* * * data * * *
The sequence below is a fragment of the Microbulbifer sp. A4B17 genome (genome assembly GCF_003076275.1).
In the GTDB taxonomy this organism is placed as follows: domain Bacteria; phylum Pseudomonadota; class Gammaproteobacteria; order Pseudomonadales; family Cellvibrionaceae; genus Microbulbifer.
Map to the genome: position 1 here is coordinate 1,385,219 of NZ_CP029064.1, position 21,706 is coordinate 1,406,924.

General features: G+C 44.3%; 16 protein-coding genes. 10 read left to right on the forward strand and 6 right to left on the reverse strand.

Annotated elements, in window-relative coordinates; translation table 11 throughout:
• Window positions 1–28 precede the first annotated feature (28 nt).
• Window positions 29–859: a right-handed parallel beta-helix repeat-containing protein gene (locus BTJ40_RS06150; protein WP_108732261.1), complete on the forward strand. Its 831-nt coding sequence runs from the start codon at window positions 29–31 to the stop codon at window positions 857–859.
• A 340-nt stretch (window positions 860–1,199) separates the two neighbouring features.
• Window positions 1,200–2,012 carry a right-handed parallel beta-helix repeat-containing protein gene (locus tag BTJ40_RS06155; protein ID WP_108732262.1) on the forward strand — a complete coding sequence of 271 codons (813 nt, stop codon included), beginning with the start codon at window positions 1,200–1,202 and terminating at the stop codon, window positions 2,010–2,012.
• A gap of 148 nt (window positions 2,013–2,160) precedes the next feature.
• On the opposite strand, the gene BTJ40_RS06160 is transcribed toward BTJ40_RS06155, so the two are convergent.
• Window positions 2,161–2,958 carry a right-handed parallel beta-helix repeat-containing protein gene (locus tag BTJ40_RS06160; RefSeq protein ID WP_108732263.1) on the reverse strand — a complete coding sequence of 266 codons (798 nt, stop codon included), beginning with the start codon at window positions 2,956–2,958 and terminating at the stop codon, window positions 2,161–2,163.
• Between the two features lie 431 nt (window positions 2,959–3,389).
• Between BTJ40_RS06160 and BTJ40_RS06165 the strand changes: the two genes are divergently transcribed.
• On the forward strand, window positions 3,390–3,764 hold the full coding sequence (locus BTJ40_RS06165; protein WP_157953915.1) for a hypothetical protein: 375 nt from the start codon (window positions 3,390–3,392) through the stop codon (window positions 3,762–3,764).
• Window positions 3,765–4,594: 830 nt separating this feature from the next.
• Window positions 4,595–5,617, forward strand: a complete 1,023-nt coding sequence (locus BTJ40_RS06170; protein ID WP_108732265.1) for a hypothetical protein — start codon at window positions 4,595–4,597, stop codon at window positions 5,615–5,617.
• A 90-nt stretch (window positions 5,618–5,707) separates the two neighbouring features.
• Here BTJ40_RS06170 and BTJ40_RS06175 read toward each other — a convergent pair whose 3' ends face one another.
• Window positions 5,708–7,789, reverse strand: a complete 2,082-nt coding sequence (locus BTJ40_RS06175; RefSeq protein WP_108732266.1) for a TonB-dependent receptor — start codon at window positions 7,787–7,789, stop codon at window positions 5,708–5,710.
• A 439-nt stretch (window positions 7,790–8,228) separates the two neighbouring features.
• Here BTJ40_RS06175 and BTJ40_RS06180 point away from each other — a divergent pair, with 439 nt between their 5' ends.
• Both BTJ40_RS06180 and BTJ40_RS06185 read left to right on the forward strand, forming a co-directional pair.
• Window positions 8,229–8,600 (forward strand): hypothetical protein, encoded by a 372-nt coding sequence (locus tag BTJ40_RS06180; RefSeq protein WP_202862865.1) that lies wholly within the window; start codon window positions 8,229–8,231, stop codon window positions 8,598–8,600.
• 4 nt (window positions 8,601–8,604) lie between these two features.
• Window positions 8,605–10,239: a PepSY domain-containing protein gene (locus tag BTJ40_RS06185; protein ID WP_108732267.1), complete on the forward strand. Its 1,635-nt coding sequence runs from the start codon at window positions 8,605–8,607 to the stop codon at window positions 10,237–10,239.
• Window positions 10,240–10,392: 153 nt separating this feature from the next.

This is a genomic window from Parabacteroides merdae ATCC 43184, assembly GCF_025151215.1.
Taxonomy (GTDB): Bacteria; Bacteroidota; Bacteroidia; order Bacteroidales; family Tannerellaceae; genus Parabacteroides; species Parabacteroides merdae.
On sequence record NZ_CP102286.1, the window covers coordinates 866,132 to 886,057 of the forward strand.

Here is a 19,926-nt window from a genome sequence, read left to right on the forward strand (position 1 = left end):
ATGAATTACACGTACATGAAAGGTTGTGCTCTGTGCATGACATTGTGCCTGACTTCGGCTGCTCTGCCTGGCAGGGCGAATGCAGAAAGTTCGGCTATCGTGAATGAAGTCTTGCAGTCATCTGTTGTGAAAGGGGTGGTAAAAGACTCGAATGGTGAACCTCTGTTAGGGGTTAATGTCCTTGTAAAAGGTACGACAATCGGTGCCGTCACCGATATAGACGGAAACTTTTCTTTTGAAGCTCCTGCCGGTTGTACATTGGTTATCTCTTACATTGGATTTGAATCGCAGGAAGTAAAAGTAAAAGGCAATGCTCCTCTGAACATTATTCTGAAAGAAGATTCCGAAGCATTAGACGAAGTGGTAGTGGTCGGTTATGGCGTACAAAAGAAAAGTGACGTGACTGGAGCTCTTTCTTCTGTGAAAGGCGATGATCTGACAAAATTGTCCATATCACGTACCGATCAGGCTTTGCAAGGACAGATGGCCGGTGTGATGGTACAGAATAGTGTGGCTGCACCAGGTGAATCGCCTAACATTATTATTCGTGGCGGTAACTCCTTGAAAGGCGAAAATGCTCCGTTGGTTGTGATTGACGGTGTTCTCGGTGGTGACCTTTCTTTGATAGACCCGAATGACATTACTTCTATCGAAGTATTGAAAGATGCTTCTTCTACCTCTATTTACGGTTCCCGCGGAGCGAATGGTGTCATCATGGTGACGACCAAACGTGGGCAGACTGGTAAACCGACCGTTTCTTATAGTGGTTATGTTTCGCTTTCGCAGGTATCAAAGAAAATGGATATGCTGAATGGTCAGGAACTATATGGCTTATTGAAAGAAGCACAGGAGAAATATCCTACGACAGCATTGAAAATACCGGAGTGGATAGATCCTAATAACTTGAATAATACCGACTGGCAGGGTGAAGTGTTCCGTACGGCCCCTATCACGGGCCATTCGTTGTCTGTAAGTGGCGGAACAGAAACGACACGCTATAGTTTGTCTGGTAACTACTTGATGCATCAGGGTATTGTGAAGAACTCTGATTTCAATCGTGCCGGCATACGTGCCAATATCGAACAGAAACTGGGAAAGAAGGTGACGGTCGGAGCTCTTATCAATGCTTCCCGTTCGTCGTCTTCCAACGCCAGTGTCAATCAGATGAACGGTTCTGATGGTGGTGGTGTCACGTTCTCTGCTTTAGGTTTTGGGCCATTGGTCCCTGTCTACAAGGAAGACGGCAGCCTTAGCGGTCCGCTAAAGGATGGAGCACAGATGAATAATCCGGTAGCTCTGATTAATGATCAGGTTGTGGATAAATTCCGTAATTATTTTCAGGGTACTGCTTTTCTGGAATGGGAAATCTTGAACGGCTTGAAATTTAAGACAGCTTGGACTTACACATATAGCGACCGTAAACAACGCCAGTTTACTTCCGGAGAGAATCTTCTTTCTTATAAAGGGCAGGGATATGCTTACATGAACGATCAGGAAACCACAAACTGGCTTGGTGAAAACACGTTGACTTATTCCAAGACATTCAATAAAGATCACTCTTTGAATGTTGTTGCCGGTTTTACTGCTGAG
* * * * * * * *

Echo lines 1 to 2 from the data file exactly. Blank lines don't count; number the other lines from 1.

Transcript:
The sequence below is a fragment of the Microbulbifer sp. A4B17 genome (genome assembly GCF_003076275.1).
In the GTDB taxonomy this organism is placed as follows: domain Bacteria; phylum Pseudomonadota; class Gammaproteobacteria; order Pseudomonadales; family Cellvibrionaceae; genus Microbulbifer.